The White House on Thursday lambasted Congress for having “buyer’s remorse” over controversial legislation that would allow families of 9/11 victims to sue Saudi Arabia in U.S. courts.
White House press secretary Josh Earnest crowed after the top two Republican leaders suggested the measure needed changes less than 24 hours after Congress voted to override President Obama's veto.
“Well, it’s hard to know where to start,” Earnest said with a smile. “I think what we’ve seen in the United States Congress is a case of rapid-onset buyer's remorse.”
The White House vented its frustration after suffering a major defeat on Wednesday, when the House and Senate overwhelmingly voted to overrule Obama’s veto for the first time.
Senate Majority Leader Mitch McConnellAddison (Mitch) Mitchell McConnellBiden stiff arms progressives on the Postal Service Biden clarifies any Russian movement into Ukraine 'is an invasion' The Hill's Morning Report - Presented by Facebook - Biden talks, Senate balks MORE (R-Ky.) and Speaker Paul RyanPaul Davis RyanHow Kevin McCarthy sold his soul to Donald Trump On The Trail: Retirements offer window into House Democratic mood Stopping the next insurrection MORE (R-Wis.) on Thursday both said the Justice Against Sponsors of Terrorism Act (JASTA) could have negative, unintended consequences that could put U.S. service members and diplomats abroad at risk of legal action.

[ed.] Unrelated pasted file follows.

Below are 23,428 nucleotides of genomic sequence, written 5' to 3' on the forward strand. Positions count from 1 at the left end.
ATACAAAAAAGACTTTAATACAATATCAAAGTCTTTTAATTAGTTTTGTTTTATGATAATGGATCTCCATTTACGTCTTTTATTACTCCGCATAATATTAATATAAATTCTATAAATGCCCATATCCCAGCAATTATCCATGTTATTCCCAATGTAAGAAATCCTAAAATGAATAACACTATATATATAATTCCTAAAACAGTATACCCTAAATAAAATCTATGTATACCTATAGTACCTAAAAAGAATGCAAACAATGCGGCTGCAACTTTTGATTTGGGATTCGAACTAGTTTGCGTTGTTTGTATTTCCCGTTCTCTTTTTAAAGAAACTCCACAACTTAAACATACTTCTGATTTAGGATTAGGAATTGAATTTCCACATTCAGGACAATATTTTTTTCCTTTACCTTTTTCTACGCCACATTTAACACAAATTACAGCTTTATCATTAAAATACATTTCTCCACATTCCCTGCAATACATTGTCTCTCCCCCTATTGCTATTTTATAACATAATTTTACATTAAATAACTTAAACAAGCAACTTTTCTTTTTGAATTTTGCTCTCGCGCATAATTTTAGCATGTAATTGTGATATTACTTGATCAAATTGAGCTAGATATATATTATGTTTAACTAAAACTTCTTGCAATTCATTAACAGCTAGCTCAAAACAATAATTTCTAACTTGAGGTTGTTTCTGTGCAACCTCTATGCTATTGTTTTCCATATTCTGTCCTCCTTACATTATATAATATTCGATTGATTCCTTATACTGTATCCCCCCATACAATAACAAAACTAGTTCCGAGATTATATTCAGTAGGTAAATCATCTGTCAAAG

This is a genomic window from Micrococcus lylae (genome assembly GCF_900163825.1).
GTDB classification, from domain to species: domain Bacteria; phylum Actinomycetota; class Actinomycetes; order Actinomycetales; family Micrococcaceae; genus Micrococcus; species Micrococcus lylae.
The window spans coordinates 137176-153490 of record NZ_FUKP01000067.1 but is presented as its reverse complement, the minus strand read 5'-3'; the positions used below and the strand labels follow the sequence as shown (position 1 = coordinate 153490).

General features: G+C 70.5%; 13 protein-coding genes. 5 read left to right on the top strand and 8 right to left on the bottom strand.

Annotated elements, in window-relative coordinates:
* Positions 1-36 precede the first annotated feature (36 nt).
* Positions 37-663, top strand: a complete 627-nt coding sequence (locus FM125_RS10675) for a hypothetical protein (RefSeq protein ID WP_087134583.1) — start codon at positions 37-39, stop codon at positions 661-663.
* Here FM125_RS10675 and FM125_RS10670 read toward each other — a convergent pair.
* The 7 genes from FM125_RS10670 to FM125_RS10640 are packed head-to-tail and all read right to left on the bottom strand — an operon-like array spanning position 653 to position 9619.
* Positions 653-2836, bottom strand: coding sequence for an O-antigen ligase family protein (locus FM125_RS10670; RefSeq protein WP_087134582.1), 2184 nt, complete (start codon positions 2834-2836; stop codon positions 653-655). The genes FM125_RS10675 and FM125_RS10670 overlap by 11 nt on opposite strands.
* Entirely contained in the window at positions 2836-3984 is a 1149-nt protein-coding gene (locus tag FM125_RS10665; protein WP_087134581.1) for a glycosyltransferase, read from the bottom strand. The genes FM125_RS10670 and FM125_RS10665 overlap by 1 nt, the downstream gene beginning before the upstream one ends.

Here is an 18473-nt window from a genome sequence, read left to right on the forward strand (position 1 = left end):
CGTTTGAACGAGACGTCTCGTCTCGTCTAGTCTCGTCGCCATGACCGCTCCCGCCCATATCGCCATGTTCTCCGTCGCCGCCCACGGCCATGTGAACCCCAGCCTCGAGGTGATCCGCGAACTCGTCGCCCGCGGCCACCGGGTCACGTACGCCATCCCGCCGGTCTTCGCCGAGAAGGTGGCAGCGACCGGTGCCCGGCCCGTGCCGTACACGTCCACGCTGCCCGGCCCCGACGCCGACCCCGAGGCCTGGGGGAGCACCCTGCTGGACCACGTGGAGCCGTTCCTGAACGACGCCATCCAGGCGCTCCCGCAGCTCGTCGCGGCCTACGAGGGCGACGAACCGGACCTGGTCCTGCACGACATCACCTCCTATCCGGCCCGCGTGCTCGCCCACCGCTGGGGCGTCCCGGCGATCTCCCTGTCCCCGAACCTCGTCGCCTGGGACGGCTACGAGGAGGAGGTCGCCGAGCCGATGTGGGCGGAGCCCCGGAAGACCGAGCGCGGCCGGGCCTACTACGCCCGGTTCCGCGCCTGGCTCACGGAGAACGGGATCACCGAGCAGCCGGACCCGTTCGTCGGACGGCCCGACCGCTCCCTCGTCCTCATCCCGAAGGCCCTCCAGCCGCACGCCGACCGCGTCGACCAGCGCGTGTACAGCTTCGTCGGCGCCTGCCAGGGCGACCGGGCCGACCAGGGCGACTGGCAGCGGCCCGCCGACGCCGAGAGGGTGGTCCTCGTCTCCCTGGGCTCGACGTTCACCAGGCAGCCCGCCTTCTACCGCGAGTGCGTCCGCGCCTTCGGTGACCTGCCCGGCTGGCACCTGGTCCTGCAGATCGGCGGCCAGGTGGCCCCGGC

Those are the same concerns that administration officials have expressed for months, making the situation especially frustrating in Earnest’s eyes.
He said it was “a hard suggestion to take seriously” when Senate Foreign Relations Committee Chairman Bob CorkerRobert (Bob) Phillips CorkerRepublicans, ideology, and demise of the state and local tax deduction Cheney set to be face of anti-Trump GOP How leaving Afghanistan cancels our post-9/11 use of force MORE (R-Tenn.) and others claimed some lawmakers did not fully understand what was in the measure before they passed it.
He cited letters from the president and other top national security officials to lawmakers that outlined the administration’s objections to the bills. Conversations with members of Congress have been taking place since April, Earnest said.
“What’s true in elementary school is true in the United States Congress: Ignorance is not an excuse,” Earnest said.
He called it “an abject embarrassment” that members are considering potential changes to the measure so soon after its passage.
Earnest suggested the White House is open to hearing fixes to the measure but acknowledged that with just a little more than three months left in Obama’s term, “It’s awfully late for changes.”